They did that after about twenty years of health care awareness about the risk of smoking and after years of banning advertisement for Tobacco, they started by making it more expensive to buy Tobacco , a pack of cigarette increased from about one dollar to seven Dollars, they made illegal to sell to miners,or obtaining for minors , they first mandated that restaurants have different areas to smokers and non smokers ,life insurances companies made it more expensive to buy insurance for smokers , now after all this and after significant decline in smokers they are asking restaurants to be a non smoking areas ,It is easy now most people do not smoke while in Syria most people smoke and most people who visit Syria smoke and drink and as a country who needs tourism , they should be careful and think of the consequences of this law.

I want to be clear that nobody should smoke and as you said Syria should start with young people to prevent smoking by making Tobacco expensive , reaching young people is easier than making older people stop smoking

December 22nd, 2008, 2:31 am

 

Rumyal said:

Simo,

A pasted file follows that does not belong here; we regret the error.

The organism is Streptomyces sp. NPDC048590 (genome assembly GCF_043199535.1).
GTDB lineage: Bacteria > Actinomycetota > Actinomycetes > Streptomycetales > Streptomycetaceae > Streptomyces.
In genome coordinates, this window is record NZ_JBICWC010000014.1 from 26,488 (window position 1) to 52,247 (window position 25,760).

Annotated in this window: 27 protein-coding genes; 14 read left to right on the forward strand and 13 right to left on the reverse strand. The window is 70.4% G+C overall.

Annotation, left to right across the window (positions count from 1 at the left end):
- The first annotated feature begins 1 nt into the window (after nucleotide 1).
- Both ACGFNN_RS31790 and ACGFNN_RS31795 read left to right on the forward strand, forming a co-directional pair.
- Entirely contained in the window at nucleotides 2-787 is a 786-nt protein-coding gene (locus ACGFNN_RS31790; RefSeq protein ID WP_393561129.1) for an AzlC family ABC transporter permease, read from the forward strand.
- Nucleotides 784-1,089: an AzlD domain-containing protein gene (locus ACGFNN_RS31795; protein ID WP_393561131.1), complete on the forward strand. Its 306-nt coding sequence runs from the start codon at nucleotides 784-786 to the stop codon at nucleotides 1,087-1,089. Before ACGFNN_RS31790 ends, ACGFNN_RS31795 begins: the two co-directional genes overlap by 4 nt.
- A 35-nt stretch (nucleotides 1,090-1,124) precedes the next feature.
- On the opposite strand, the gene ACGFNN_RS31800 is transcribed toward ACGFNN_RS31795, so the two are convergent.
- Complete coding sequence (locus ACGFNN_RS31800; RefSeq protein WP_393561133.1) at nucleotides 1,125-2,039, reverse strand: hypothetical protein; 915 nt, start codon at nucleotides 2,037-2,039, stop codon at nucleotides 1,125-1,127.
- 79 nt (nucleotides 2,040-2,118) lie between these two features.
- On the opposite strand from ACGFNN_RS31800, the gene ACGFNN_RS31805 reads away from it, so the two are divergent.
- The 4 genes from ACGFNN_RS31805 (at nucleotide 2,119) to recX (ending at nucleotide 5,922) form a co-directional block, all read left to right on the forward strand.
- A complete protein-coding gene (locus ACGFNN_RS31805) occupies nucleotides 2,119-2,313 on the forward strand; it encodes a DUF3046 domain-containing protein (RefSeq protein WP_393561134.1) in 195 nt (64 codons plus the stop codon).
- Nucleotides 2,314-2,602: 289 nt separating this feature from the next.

You will always resort to dividing the world into rival national and religious “teams” and individuals on those teams are forever bound by the obligations and rights of their national collective. You wouldn’t for example be able to imagine an Individual from Zimbabwe having the moral authority to say anything critical about anything in the world because he is forever inferior morally by the actions of his government, whether he supports it or not. Well guess what dear Simo the world and the individuals that live within it are much more subtle than that. National identity is not everything and even national identity can take difference hues by different individuals at different times and it may elicit surprising alliances such as, surprise surprise, a bunch of Israelis and Syrians seeing mostly eye-to-eye their mutual future and how to approach it. Perhaps what you will always fail to understand is that if I had some critical questions about Syria or Lebanon they come from a very positive place where I see myself in partnership with my neighbors and brothers in building a mutual future for our children. My identity as a middle-eastern person stretches thousands of years back (including a branch of my family which claims to be originally from Aleppo, but I’m not sure it’s true) so I don’t need your preaching on what is my business and what is not my business. If my Syrian friends think I have stepped out of bounds they will tell me so, they don’t need your “European Protection”. On the contrary, I value their feedback on Israel and I have been told that they value my feedback on Syria. We have a lot to learn from each other (since we are not perfect like the Finish…). In short not all critical questions are bad-intentioned, and not all critical questions need to be considered based on some imagined idealized identity you ascribe to the individual who posted it.